Pork Loin…or Tenderloin?
By Wendy Perry
Did you know there is a difference in pork loin, and pork tenderloin? So much so, that they need completely different cooking methods. For starters, they come from different parts of the pig.
Loin (from the back) is big and thick and can be cut into steaks, chops or roasted whole. Loins may or may not have bone. It has little marbling and will benefit from a quick pan sear then slow, low cooking in the oven or crock pot. Another way to cook loin is to slice into chops and grill, but not for too long! The most important thing to remember is to not overcook loin.
Tenderloin or filet (backbone muscle) is small and will never have bone. Very lean, it is much smaller in size, and too much cooking will just ruin a good tenderloin. While loins average 2 to 5 pounds, tenderloins are usually around 1 pound or less. Best to quick grill or pan sear. Tenderloins like to be marinated and work great sliced thin in stir fry dishes. Be sure to trim the thin tough sliver skin before cooking. Tenderloin is just that — tender — or should be.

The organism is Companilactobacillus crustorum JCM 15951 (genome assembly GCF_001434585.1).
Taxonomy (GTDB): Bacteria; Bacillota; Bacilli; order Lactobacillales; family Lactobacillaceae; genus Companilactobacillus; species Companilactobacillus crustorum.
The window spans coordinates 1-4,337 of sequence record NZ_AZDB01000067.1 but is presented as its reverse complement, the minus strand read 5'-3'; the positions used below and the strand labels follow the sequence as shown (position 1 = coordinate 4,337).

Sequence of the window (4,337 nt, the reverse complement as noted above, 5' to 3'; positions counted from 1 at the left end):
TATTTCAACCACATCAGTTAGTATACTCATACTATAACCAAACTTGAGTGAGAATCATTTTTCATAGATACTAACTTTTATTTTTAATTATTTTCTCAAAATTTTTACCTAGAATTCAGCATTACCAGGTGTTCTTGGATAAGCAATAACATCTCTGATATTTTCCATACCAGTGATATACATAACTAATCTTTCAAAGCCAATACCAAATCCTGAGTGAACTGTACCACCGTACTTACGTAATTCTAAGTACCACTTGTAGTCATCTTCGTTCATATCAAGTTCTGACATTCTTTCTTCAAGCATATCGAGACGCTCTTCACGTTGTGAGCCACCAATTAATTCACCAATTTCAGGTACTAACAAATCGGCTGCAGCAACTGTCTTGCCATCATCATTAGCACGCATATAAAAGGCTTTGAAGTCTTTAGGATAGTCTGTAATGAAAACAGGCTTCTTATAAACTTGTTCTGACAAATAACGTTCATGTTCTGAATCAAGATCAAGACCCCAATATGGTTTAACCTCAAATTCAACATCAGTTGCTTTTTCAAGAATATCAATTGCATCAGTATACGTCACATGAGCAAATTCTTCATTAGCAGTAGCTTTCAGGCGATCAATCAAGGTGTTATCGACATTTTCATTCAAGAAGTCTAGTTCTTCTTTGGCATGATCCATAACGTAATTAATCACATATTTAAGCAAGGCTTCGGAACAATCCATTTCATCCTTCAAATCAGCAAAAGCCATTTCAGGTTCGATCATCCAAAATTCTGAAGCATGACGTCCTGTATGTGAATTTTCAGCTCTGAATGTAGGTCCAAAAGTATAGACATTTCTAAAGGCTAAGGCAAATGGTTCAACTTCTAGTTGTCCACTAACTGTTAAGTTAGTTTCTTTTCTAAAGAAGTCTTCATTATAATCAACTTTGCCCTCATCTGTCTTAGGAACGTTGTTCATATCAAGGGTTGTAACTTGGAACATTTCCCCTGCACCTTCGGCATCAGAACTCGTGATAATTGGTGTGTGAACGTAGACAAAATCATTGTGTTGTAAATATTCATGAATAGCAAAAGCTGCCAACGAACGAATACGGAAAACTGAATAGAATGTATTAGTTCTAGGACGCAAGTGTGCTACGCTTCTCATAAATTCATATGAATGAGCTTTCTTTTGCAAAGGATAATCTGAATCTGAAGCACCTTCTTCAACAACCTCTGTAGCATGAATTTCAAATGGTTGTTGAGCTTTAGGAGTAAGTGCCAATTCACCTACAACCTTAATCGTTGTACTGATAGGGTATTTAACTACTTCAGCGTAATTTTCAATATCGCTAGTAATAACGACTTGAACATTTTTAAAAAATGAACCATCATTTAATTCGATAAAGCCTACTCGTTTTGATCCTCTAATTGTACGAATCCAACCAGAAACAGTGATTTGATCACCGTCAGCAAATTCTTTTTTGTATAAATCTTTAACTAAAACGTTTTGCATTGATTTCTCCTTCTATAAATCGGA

Unfortunately, many restaurants serve “tenderloin biscuits” that are not tenderloin at all, but loin (due to price). But they can’t fool those of us who know our pork! Just note that these two cuts of pork cannot be substituted for each other. Also important: the USDA has deemed 145 degrees to be a safe temp for whole (not ground) cuts of pork. Get yourself a meat thermometer instead of guessing to keep your pork nice and juicy … and tender! And remove from heat at about 140 degrees since it will keep cooking a bit once removed.
Ready to try it?
You can use either pork loin or tenderloin in this recipe for Sage Pork Medallions with Cherry-Madeira Pan Sauce.Get the Recipe
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